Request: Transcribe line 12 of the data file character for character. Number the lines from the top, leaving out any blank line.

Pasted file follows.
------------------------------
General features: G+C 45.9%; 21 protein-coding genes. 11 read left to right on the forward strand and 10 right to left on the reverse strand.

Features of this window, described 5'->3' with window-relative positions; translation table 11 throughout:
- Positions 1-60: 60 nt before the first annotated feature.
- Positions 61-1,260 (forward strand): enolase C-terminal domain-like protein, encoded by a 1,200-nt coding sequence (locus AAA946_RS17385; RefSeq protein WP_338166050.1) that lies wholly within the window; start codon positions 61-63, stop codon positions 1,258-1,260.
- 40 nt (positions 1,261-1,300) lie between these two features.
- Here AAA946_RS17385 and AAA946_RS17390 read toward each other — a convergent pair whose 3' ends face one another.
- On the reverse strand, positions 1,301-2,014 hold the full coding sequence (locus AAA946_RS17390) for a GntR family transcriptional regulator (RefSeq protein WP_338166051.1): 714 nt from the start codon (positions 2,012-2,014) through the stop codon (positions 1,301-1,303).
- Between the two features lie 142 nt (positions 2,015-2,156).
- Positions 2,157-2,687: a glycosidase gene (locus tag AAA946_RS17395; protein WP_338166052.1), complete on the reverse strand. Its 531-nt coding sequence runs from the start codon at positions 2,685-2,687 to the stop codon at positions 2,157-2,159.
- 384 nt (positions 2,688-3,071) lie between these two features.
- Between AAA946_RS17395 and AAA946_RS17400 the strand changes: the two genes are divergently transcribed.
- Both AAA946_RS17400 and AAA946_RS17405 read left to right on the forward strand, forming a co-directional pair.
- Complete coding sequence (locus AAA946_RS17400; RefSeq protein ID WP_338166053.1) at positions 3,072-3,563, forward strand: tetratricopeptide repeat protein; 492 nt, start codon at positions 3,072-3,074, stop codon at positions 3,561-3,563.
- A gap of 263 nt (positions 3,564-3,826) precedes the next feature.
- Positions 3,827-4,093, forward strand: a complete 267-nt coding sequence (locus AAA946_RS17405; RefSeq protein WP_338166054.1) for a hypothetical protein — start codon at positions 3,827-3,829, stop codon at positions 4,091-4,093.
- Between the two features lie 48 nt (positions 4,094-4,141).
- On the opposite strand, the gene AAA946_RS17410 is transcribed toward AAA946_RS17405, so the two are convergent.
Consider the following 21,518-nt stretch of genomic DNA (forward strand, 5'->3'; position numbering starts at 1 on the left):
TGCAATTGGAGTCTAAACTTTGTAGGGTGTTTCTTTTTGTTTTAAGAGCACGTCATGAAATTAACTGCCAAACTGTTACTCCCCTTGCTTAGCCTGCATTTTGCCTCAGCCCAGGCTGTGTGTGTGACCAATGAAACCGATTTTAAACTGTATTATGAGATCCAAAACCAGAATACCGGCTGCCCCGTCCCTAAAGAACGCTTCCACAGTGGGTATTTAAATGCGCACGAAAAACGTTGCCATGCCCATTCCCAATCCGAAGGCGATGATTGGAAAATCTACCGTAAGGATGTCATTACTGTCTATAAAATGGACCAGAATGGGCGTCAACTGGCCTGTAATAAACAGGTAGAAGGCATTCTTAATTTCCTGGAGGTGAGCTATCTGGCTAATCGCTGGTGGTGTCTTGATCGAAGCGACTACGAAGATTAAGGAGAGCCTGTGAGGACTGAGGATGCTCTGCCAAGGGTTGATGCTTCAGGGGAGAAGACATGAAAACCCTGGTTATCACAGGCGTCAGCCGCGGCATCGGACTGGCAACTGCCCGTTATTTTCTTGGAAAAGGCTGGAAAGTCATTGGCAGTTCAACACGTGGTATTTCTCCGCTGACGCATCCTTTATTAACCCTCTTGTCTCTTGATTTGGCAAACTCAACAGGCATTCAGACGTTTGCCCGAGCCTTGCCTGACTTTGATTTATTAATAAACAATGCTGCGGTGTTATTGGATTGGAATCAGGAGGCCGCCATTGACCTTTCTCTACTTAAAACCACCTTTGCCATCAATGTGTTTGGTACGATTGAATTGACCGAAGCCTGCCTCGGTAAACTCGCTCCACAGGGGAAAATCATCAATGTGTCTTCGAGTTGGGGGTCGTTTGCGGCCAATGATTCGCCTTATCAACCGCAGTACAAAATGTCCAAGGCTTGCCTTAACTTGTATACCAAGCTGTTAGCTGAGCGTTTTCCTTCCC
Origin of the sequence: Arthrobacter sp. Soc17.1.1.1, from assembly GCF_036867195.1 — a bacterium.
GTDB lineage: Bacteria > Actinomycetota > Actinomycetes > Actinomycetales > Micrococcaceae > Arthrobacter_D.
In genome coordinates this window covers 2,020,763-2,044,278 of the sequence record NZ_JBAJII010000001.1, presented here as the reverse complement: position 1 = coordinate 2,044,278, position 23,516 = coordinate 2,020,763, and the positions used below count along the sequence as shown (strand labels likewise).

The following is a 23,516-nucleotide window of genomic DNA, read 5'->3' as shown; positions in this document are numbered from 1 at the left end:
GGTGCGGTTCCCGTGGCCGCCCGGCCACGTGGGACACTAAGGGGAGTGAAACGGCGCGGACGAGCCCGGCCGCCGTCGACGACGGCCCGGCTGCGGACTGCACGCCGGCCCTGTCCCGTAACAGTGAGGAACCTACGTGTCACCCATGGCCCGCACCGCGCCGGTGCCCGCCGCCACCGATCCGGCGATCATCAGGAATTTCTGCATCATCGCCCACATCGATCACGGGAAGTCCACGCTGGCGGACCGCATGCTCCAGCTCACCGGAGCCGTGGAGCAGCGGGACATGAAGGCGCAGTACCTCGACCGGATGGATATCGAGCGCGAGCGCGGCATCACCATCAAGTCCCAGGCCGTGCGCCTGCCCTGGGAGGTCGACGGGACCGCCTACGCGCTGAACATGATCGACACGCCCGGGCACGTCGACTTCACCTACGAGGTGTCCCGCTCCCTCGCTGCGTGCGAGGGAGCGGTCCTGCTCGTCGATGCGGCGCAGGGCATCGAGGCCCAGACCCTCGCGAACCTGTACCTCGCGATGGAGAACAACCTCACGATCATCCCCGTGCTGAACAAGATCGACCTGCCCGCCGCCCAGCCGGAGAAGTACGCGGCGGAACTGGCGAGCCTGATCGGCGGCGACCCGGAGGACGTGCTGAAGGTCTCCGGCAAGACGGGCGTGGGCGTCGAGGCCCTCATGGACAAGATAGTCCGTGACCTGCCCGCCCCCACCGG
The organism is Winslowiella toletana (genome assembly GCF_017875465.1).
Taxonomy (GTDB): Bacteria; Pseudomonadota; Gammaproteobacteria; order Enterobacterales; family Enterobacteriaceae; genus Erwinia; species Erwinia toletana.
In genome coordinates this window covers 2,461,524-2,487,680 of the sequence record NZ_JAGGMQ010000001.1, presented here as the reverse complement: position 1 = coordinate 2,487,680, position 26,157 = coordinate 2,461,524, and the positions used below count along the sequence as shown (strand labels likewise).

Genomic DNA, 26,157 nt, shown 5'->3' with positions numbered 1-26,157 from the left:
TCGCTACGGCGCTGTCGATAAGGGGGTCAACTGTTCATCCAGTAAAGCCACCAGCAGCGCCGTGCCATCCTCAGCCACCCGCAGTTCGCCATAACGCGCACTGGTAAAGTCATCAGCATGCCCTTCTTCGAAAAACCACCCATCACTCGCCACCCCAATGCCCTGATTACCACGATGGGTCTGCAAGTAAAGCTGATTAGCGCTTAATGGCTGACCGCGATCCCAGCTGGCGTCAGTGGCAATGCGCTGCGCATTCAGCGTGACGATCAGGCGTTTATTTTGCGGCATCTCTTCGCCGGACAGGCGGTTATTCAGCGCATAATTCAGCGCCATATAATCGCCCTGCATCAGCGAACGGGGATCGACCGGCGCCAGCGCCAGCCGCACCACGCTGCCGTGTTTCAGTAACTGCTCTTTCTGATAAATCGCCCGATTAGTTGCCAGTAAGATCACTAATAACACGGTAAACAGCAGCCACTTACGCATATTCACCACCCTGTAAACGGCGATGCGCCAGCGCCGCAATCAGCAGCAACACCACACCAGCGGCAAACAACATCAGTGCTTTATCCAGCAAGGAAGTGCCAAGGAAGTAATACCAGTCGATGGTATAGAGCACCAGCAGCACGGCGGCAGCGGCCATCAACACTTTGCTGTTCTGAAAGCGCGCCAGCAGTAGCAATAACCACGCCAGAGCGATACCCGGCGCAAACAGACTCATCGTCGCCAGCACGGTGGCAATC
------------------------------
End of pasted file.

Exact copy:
- Both AAA946_RS17400 and AAA946_RS17405 read left to right on the forward strand, forming a co-directional pair.